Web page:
In the SIW classification, indirect feature sources are rare, the only one available being the flat hierarchy of depth two. In the MoM domain, there are two top-level classes, Position and Motion, which are defined by only one feature each, namely siw.result_static_location and siw.movement, respectively. These features can be passed on to the children classes.

3.2 Analysis of MoM features for individual resources

This section presents the results of applying the feature derivation method presented in Sect. 3.1 to the Manner of Motion domain in the semantic classifications from Sect. 2.5. The complete feature data is freely available for academic research and can be downloaded from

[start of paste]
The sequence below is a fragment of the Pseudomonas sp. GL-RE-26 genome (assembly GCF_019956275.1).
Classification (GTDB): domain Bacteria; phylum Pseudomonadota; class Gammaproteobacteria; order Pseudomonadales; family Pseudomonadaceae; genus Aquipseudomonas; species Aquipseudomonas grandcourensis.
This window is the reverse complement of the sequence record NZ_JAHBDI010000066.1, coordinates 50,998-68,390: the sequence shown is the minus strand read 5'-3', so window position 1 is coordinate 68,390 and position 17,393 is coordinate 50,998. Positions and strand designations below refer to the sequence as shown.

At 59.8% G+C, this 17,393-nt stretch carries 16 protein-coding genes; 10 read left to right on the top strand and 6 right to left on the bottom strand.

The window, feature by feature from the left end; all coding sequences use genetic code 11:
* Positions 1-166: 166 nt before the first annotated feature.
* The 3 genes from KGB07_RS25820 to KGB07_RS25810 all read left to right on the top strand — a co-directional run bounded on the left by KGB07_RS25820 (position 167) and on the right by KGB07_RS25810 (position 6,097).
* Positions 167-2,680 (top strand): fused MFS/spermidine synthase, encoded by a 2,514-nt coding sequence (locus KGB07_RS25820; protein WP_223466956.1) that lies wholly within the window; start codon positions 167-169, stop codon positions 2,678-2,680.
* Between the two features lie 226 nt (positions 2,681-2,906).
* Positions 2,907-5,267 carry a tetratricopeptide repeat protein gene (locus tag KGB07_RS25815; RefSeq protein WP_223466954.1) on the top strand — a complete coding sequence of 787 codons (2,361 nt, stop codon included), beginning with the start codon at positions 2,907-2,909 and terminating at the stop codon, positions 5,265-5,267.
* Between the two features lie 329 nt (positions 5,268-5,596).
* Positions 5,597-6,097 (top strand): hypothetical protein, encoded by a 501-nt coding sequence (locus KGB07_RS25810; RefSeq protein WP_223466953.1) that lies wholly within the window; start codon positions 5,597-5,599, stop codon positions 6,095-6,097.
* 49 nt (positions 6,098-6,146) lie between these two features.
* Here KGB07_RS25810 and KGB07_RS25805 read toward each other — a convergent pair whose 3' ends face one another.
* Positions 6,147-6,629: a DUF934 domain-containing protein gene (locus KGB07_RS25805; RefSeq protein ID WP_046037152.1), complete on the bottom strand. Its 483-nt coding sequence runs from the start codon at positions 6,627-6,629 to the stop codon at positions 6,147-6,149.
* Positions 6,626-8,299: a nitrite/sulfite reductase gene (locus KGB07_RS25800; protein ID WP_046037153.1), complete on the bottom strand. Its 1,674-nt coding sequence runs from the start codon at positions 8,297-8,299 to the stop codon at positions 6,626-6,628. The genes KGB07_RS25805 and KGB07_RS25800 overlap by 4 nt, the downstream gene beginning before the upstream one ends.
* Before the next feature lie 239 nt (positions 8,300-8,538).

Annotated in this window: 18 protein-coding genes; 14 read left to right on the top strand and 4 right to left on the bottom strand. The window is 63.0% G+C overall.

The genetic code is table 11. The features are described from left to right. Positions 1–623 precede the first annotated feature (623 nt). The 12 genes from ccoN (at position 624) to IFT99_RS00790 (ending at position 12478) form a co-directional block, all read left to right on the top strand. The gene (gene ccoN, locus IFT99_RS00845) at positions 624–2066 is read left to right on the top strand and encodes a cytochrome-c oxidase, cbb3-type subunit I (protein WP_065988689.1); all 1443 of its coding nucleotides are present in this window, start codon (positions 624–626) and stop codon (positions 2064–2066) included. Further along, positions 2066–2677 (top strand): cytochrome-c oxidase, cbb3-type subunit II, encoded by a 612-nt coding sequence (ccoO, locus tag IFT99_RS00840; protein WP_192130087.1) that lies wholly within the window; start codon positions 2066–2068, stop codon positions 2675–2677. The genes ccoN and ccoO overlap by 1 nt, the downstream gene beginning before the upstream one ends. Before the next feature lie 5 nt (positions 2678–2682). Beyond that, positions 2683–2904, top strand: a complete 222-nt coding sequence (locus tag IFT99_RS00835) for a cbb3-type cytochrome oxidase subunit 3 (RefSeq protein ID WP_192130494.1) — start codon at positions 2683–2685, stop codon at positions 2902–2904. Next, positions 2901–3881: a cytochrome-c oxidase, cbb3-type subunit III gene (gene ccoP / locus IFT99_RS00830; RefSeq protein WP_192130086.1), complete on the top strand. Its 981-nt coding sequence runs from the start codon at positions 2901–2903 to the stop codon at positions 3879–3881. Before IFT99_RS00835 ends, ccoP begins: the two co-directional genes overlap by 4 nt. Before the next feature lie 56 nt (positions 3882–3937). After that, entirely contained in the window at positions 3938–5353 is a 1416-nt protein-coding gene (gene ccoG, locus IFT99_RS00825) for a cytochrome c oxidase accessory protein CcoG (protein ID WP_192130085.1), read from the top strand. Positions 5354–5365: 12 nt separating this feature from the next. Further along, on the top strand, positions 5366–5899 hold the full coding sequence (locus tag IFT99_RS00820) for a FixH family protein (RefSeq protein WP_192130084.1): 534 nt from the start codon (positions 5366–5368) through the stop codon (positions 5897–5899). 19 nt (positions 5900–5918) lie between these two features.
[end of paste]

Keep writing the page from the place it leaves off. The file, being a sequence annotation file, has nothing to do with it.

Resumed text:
Quantitative analysis. Table 2 provides quantitative overview, listing statistics about the number of verbs, classes and features per classification. The first row shows the total number of classes in the MoM domain of each resource. The second row lists the number of non-empty classes: Some of the resources, in particular GermaNet, use classes that do not contain any verbs for structuring reasons. We see that the MoM domains are of very different sizes: the largest classification, BB, contains ten times as many classes as the smallest one, SIW. Rows three (number of verbs for each resource) and four (average number of verbs per class) indicate that this is not only a consequence of finer-grained distinctions. The process-based BB resource simultaneously covers the highest number of verbs, and has the largest classes. At the other end of the scale, we find that SIW, which was originally designed as an evaluation resource, has the lowest verb coverage; GN, with its highly hierarchical structure, has the smallest classes. SALSA occupies an intermediate position with respect to coverage and class size.